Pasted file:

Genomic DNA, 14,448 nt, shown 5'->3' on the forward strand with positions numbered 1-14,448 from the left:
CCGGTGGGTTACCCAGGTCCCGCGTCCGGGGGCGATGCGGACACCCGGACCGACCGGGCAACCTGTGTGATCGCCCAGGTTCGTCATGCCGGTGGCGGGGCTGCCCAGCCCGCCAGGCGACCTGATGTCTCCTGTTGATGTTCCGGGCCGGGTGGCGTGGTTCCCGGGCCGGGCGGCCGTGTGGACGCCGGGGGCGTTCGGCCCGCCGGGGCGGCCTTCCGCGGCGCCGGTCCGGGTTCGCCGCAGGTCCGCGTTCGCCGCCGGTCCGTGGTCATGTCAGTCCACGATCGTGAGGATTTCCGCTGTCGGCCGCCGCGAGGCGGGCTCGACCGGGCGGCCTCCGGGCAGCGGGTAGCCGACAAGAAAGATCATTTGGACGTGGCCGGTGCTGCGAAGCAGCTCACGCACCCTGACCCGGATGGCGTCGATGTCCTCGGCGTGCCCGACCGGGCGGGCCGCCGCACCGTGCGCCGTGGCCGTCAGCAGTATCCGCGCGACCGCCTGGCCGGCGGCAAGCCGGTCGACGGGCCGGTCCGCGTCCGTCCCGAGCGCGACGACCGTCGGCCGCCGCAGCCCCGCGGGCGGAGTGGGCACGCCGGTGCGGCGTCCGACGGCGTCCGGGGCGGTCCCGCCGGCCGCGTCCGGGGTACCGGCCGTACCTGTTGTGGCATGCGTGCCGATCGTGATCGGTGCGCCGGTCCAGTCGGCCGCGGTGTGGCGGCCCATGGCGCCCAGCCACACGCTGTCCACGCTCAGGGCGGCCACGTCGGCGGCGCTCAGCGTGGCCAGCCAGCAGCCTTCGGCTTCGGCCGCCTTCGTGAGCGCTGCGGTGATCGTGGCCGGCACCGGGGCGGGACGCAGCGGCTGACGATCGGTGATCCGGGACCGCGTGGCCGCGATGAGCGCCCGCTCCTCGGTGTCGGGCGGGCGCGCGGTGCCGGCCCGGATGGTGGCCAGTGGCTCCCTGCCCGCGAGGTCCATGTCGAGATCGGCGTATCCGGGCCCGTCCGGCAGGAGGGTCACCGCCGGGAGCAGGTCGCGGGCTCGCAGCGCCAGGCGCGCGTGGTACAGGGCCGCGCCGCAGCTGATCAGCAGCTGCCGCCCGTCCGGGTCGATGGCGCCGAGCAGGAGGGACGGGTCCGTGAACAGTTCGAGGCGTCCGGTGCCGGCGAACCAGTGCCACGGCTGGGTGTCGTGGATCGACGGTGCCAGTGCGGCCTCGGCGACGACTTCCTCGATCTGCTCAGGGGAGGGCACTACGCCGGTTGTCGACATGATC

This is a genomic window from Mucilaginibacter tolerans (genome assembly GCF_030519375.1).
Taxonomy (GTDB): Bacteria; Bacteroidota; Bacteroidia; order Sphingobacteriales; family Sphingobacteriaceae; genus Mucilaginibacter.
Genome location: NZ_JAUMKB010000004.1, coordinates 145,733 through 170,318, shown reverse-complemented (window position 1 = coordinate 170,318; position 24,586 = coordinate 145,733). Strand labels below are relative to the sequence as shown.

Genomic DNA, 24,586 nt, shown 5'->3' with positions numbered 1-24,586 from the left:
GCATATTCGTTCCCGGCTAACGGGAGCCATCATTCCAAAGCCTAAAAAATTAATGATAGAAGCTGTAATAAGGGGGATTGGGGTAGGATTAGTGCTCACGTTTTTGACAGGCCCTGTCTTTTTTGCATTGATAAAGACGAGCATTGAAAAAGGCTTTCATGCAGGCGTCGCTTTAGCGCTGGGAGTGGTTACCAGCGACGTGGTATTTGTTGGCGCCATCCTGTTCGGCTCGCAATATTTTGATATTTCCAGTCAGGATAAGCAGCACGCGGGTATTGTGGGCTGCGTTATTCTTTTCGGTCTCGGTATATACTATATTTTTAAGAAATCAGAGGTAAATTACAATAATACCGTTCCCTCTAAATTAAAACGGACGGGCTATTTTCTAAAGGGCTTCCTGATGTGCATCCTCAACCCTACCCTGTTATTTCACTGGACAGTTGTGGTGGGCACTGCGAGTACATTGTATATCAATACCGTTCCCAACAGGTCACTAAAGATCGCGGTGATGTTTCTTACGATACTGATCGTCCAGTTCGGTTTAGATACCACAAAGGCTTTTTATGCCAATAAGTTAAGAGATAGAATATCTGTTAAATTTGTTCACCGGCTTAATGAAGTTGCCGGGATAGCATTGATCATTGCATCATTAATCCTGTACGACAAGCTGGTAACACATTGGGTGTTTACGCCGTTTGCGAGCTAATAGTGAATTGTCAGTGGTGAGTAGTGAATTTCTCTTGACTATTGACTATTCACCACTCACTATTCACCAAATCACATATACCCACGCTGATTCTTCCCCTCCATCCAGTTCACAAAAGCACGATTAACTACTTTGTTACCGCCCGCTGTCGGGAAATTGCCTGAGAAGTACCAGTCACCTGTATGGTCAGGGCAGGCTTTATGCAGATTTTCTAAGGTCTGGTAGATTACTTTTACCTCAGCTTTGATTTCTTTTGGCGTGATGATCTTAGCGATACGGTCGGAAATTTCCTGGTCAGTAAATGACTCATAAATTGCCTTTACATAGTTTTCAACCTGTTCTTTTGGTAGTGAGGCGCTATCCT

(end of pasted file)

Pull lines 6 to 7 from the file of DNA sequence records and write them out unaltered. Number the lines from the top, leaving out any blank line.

Genomic DNA, 24,586 nt, shown 5'->3' with positions numbered 1-24,586 from the left:
GCATATTCGTTCCCGGCTAACGGGAGCCATCATTCCAAAGCCTAAAAAATTAATGATAGAAGCTGTAATAAGGGGGATTGGGGTAGGATTAGTGCTCACGTTTTTGACAGGCCCTGTCTTTTTTGCATTGATAAAGACGAGCATTGAAAAAGGCTTTCATGCAGGCGTCGCTTTAGCGCTGGGAGTGGTTACCAGCGACGTGGTATTTGTTGGCGCCATCCTGTTCGGCTCGCAATATTTTGATATTTCCAGTCAGGATAAGCAGCACGCGGGTATTGTGGGCTGCGTTATTCTTTTCGGTCTCGGTATATACTATATTTTTAAGAAATCAGAGGTAAATTACAATAATACCGTTCCCTCTAAATTAAAACGGACGGGCTATTTTCTAAAGGGCTTCCTGATGTGCATCCTCAACCCTACCCTGTTATTTCACTGGACAGTTGTGGTGGGCACTGCGAGTACATTGTATATCAATACCGTTCCCAACAGGTCACTAAAGATCGCGGTGATGTTTCTTACGATACTGATCGTCCAGTTCGGTTTAGATACCACAAAGGCTTTTTATGCCAATAAGTTAAGAGATAGAATATCTGTTAAATTTGTTCACCGGCTTAATGAAGTTGCCGGGATAGCATTGATCATTGCATCATTAATCCTGTACGACAAGCTGGTAACACATTGGGTGTTTACGCCGTTTGCGAGCTAATAGTGAATTGTCAGTGGTGAGTAGTGAATTTCTCTTGACTATTGACTATTCACCACTCACTATTCACCAAATCACATATACCCACGCTGATTCTTCCCCTCCATCCAGTTCACAAAAGCACGATTAACTACTTTGTTACCGCCCGCTGTCGGGAAATTGCCTGAGAAGTACCAGTCACCTGTATGGTCAGGGCAGGCTTTATGCAGATTTTCTAAGGTCTGGTAGATTACTTTTACCTCAGCTTTGATTTCTTTTGGCGTGATGATCTTAGCGATACGGTCGGAAATTTCCTGGTCAGTAAATGACTCATAAATTGCCTTTACATAGTTTTCAACCTGTTCTTTTGGTAGTGAGGCGCTATCCT